I really, really like "In the light", as like Kashmir, it instantly mentally transports you to another place. This is made all the more easily done by the opening cords:
All I can say is G***DAMN!

"Boogie with Stu" is a nice rocking country song, and by country, I mean English countryside, not country western. It definitely has a 50's Elvis/Little Richard influence to it.

"Down by the seaside" is another nice slow song, that seems to act like a polite pause/rest from the high-octane action of the album. But by no means think it's not any good; on the contrary, it's merely a pleasant walk to the next song, Ten Years Gone. And we all know how I feel about that one right?

The rest like, "Night Flight", "The Rover", "The Wanton Song", "Bron-Yr-Aur", "Black Country Woman", and "Sick Again" are also good, good selections to listen to. 

I highly suggest giving these, and the whole damn album an honest good listen to. I swear you'll enjoy it:)

Not a bad week huh? You can bet your sweet asses I'll be staying on this series from here on out, but don't worry I'm not abandoning the funny. In fact I have a few skits I'm working on, so we'll see what next week brings.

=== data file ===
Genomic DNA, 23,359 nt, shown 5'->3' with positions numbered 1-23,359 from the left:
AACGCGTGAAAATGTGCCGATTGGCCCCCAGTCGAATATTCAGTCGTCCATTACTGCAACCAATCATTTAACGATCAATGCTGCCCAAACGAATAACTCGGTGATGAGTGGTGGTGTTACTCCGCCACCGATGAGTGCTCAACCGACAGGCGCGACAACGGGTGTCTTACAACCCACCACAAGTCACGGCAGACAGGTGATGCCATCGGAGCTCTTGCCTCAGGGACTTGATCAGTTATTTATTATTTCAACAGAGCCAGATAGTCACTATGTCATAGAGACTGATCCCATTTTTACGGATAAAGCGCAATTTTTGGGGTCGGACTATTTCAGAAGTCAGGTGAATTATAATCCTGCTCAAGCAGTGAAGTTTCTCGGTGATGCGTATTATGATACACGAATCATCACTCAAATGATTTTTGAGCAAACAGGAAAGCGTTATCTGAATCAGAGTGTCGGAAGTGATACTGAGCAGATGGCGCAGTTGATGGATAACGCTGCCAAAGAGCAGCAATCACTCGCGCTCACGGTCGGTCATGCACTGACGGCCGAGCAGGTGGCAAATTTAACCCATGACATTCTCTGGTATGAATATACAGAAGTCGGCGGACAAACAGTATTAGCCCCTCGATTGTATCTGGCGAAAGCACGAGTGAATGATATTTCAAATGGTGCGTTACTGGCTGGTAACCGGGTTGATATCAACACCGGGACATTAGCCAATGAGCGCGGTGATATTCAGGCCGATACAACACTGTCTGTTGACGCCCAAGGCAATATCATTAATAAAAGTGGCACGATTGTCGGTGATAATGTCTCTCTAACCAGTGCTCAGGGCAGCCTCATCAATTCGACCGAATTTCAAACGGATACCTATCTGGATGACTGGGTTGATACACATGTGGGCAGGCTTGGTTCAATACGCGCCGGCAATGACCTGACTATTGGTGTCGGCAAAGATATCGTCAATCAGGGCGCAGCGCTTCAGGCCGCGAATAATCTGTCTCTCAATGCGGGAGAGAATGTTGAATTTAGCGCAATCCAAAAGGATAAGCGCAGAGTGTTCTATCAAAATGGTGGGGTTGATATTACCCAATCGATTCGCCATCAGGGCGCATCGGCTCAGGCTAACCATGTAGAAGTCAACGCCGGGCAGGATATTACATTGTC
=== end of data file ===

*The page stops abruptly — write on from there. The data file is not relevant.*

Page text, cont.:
Have a good weekend people:)


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Dale Bagwell said...

Hey brother, thanks for stopping by. I've recently started doing these reviews of sorts, as you can tell by now how much of a HUGE classic rock fan I am. I glad you were able to learn even a lot from this review. I highly recommend checking out the other LZ albums, and my other reviews I've put out earlier in the week.

As I mentioned, I'll be doing more of these, in addition to my regular action figure skits, so stick around and see what else you might like.

Again, thanks for stopping by, I appreciate it.

And yeah, I'll be stopping by your site as well. Thanks.

Randomnerd said...

Saying which of Led Zeppelin's albums is my favorite is impossible for me. Each time I hear one I think "Oh yeah. That one. That's the one I needed to listen to just now." In My Time of Dying is a fantastic masterpiece, less heard by the more casual Zeppelin fan. But well worth the double take. You can feel the tension and release with every whine of that guitar. And I dare anyone not to "cough" along at the end when they get hooked. I could go on and on about every song here, but you've already done that brilliantly. Thank you so much, for showing off one of my favorite albums by my #1 band.

Dale Bagwell said...